10 Conclusions and lessons learned

The technical and financial outcomes of the Feasibility Study for the Getica CCS Demo Project are summarised in Table 10-1.

Table 10-1 Relevant Performance and Cost Figures from Feasibility Study

The key outcomes of the Feasibility Study are:

  • selection of the Chilled Ammonia PCC technology for CO2 capture;
  • optimisation of the thermal integration of the CCP into the power plant with resulting performance profile;
  • preliminary design for the 40 km, 350 mm CO2 pipeline to either of two storage options;
  • a shortlist of two possible onshore storage sites (Zone 5 or 1) and the development of the Basis of Design for the Appraisal wells construction and evaluation;
  • a cost estimate for investment and operation of the Getica CCS Demo Project;
  • identification of sources of direct funding (grants);
  • assessment of preliminary environmental impacts of the CCS Project; and
  • identification of the risks to the CCS project during the FEED, EPC, operation and post-operation phases.

The key lesson learned during the Feasibility Study resulted from the storage assessment process. Namely, there was a high degree of effort needed to acquire the existing geological data for the potential storage area. This is due to the Getica project targeting deep saline aquifer formations in an area where several oil and gas companies have conducted prospecting campaigns in the past.

Further, the data collection process itself (data in various formats from different companies) is time consuming. Depending on the source of information, procedures and protocols had to be followed, such as engaging the oil and gas national authority, consolidation of data in a satisfactory database, and the digitalisation of the data in a common usable format.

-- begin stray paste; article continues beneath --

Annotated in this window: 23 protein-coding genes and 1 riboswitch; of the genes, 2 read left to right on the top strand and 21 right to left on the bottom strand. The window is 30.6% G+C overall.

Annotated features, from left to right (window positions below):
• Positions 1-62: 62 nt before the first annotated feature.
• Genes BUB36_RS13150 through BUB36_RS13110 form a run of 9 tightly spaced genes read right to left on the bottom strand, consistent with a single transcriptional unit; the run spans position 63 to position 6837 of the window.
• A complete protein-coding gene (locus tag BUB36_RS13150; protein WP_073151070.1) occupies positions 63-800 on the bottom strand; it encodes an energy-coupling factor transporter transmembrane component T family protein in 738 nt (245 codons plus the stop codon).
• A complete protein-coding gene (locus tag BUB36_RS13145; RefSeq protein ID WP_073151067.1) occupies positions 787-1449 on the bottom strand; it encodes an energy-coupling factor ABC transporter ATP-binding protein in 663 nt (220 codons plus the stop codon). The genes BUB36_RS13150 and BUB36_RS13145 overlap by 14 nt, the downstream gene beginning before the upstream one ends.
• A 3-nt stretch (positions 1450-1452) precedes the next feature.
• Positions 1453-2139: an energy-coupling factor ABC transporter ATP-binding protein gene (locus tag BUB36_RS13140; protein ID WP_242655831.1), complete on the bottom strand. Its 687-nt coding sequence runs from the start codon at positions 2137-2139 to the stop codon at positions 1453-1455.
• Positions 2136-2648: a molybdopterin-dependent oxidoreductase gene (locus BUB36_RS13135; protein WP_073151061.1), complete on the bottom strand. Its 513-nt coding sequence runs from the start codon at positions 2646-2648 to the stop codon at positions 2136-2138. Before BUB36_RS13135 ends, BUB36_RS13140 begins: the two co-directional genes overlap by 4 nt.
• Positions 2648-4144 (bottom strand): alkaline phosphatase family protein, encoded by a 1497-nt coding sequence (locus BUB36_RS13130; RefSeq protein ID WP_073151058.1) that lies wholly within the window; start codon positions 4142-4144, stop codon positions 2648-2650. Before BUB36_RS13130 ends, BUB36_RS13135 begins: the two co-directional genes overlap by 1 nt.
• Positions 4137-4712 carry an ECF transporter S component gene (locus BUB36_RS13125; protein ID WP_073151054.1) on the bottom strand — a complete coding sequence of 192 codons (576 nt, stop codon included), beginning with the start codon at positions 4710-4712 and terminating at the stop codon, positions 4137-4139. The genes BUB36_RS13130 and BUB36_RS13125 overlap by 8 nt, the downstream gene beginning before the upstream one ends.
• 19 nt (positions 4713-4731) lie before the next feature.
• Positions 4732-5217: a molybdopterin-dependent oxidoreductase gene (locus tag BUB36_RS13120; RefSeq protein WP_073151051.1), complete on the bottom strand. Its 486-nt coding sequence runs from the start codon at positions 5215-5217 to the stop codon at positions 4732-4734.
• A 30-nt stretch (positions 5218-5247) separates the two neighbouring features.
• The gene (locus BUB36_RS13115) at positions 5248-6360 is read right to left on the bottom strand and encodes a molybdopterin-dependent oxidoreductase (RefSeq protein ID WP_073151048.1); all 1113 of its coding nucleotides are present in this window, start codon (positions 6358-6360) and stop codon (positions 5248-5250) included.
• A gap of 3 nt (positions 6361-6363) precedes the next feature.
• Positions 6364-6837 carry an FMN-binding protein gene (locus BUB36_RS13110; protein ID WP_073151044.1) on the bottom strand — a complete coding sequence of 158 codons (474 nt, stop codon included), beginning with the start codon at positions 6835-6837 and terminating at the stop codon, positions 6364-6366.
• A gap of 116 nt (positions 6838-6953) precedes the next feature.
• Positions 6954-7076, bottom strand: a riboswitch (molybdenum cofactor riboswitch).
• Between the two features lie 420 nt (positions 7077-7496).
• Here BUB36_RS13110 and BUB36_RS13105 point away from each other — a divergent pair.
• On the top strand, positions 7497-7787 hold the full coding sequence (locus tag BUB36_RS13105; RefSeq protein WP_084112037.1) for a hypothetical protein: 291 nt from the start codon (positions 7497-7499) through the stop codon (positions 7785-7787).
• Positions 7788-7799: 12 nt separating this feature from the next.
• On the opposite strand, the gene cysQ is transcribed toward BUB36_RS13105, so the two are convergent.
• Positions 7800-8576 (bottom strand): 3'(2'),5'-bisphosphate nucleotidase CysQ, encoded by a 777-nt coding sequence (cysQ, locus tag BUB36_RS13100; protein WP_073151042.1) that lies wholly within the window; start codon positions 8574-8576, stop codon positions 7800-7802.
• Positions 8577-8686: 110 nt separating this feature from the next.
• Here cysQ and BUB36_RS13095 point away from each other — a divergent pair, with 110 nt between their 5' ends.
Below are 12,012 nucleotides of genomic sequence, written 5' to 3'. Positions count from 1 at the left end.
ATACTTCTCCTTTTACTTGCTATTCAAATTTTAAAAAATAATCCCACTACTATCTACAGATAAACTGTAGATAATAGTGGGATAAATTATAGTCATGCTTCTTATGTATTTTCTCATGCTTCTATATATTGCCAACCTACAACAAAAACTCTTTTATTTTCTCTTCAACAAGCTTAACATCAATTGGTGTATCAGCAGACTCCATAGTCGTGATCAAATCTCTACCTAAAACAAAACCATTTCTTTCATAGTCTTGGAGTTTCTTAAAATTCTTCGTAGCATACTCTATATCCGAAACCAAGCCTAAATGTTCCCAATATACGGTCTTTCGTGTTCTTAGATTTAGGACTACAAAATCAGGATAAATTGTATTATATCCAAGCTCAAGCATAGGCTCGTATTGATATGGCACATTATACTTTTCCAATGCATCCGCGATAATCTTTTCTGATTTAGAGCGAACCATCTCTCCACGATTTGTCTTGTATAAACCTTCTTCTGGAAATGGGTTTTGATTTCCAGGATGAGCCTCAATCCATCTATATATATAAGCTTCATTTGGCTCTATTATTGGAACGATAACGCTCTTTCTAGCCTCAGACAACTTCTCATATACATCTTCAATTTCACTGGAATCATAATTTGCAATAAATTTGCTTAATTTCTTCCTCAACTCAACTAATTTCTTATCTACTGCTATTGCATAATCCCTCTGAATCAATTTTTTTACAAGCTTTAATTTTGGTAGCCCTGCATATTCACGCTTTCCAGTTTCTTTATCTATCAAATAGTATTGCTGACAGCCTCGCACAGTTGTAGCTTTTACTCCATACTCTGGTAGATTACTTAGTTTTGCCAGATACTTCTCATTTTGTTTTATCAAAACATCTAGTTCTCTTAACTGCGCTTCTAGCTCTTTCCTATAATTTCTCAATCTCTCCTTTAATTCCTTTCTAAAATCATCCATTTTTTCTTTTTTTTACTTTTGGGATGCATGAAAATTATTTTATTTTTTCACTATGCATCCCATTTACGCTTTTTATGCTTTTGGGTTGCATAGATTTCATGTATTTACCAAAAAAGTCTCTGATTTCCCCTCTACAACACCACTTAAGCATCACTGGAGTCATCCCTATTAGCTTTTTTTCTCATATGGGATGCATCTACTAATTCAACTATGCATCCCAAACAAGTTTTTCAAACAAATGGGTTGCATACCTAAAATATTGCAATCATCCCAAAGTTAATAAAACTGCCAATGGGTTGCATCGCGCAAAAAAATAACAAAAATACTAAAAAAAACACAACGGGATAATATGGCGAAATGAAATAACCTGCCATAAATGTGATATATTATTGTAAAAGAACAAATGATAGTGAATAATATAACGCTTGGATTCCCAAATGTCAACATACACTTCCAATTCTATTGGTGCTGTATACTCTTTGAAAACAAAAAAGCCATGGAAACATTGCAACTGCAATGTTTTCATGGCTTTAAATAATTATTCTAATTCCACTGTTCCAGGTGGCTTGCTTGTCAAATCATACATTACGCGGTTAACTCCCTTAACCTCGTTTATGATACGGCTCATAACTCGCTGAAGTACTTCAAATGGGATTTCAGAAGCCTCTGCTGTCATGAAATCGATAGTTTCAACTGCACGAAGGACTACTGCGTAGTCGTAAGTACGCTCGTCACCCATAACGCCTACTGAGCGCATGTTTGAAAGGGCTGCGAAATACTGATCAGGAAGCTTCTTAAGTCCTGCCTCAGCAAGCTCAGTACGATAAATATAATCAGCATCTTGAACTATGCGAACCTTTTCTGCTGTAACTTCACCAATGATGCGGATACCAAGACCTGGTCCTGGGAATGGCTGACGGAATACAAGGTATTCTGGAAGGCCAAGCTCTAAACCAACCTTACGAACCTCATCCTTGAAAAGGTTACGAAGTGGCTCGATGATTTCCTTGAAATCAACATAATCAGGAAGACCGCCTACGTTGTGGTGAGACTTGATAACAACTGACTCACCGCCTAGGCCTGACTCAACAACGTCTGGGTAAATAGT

Based on ISPE’s experience, the acquisition of initial data (2D/3D seismic, well data) for future CCS projects globally can be grouped into the following categories:

  • no existing geological prospecting data;
  • geological data available from a single source; and
  • geological data available from multiple sources.

The advantages and disadvantages for each of these categories are presented in Appendix D. The second scenario is considered the optimal scenario (geological data is available from a single source and that source is the developer of the CCS project). It is the scenario that provides an acceptable balance between cost, time and risks during the assessment and characterisation phases.

The successful implementation of the Getica CCS Demo Project will contribute to the continued operation of power plants running on local lignite, contributing to the security of supply, not only in Romania, but also in Central – Eastern Europe.

The first CCS project in Romania creates an opportunity for future applications of the technology to other power producers in the region (over 4,000 MW) on local lignite and other major industrial CO2 emitters (metallurgical, refinery, chemical, cement, etc.).

The appraisal activities to be performed within the Getica project onshore storage system will be valuable for future CO2 storage activities in the area. Based on the knowledge generated by Getica, there may be potential for future EHR developments in the region.

There is also a high potential to develop the CCS transport and storage infrastructure for the industrial CO2 emitters in the region, at country and cross-border levels. The value of the data to be acquired during the storage characterisation extends beyond the Getica project; as such data could be used for the potential further development of a storage hub in the area.

As a result of these factors, future CCS projects in the region will be able to leverage off lessons learned from the Getica project to help overcome barriers to CCS deployment.